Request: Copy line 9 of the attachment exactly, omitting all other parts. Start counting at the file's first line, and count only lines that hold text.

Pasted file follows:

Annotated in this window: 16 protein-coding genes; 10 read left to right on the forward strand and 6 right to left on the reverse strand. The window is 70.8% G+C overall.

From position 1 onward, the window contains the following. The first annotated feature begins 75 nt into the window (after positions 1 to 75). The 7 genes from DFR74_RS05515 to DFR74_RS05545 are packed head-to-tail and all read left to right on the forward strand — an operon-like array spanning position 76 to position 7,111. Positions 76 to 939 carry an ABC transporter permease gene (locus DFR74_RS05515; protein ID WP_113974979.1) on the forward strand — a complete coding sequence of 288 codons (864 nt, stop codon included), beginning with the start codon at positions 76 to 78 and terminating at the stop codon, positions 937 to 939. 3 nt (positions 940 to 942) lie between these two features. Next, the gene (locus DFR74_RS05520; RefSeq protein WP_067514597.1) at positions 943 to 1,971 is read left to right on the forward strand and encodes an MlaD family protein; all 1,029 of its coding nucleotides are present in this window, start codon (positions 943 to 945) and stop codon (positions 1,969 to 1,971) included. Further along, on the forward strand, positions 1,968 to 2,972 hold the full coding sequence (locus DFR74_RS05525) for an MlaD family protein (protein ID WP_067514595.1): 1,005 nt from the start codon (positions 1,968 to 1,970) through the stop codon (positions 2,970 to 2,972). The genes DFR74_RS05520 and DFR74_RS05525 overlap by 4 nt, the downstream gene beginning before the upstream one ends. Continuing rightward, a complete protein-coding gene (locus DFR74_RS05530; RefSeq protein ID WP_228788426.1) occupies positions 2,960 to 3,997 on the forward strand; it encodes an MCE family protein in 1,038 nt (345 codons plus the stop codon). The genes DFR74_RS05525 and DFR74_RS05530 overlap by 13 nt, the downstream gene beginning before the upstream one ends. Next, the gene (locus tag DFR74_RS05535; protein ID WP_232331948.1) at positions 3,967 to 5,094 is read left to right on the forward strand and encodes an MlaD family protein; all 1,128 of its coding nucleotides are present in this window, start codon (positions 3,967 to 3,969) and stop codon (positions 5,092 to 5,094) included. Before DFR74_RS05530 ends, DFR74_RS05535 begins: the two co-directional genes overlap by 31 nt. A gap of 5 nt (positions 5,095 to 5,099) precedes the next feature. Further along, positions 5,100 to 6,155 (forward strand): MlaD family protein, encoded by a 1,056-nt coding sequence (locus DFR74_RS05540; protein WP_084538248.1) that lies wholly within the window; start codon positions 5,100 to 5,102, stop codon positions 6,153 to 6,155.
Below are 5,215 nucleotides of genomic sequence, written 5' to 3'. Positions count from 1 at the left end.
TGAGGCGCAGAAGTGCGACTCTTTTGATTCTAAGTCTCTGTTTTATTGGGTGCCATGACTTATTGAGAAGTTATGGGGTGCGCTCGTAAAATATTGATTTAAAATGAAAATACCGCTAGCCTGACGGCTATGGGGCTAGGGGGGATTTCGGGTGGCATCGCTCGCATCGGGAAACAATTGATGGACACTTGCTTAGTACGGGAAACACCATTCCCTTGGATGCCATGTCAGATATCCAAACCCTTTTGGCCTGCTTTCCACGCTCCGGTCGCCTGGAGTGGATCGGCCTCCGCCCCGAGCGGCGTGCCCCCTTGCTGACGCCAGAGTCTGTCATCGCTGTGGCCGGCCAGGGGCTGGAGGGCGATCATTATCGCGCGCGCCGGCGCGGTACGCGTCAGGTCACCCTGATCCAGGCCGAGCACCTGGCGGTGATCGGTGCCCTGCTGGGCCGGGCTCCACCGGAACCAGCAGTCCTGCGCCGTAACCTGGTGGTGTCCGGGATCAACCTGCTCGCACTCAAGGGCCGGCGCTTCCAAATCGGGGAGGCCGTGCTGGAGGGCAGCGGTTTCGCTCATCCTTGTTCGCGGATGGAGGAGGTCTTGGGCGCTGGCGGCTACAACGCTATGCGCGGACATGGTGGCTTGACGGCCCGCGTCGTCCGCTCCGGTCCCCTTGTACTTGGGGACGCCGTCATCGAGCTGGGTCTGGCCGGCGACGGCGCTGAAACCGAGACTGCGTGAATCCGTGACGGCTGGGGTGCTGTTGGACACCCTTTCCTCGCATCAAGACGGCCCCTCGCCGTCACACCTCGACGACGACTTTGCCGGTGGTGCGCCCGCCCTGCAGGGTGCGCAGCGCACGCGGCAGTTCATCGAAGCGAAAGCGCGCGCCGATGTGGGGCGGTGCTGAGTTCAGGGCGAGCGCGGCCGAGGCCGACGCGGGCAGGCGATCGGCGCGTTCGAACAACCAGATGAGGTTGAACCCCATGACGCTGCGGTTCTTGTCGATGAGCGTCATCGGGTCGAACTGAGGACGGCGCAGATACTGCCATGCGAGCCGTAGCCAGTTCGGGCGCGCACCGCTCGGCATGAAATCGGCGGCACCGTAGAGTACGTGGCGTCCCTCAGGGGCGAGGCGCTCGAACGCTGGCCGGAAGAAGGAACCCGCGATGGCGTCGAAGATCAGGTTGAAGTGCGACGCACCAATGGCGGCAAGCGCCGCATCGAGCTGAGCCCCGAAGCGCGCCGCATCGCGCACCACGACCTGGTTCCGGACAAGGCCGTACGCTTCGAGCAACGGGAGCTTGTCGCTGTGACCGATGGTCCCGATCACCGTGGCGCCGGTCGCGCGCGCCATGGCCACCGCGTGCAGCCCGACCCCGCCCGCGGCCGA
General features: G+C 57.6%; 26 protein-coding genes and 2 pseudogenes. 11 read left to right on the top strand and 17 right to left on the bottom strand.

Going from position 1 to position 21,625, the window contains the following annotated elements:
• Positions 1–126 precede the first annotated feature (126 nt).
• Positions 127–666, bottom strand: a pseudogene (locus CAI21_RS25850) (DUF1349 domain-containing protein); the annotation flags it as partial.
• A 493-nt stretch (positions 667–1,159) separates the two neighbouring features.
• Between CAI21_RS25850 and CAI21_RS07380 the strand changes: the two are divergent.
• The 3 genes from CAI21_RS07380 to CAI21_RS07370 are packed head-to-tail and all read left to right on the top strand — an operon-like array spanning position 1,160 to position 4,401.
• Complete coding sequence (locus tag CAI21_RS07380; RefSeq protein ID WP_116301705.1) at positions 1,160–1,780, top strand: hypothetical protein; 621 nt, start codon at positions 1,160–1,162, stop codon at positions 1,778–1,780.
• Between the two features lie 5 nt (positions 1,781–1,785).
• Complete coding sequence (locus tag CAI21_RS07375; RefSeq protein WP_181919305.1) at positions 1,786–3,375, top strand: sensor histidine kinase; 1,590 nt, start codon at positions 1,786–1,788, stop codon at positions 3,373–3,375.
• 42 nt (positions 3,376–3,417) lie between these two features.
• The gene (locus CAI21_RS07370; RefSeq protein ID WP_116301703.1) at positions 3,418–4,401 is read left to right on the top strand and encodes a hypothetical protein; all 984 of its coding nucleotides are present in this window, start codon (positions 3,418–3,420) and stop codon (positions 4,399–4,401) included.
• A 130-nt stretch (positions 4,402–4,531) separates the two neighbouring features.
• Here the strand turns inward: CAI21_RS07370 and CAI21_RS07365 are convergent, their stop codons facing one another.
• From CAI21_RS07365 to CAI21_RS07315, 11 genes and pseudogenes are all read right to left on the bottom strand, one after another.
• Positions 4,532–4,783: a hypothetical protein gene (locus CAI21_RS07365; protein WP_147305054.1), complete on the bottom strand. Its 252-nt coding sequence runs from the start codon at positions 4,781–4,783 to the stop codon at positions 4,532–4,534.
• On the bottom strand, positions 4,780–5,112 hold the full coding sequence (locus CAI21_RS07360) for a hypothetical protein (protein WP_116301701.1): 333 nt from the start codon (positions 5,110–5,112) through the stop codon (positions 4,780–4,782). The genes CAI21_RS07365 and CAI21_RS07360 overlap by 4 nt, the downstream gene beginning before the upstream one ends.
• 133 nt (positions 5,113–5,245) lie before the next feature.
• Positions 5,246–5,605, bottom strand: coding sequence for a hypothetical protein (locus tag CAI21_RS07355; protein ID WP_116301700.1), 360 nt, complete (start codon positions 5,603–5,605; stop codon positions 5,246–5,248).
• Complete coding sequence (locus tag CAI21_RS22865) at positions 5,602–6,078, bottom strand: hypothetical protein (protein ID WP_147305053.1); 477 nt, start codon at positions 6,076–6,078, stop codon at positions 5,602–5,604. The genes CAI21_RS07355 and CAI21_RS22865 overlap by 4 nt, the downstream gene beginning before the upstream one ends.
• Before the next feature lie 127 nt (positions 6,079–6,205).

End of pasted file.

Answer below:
• A 493-nt stretch (positions 667–1,159) separates the two neighbouring features.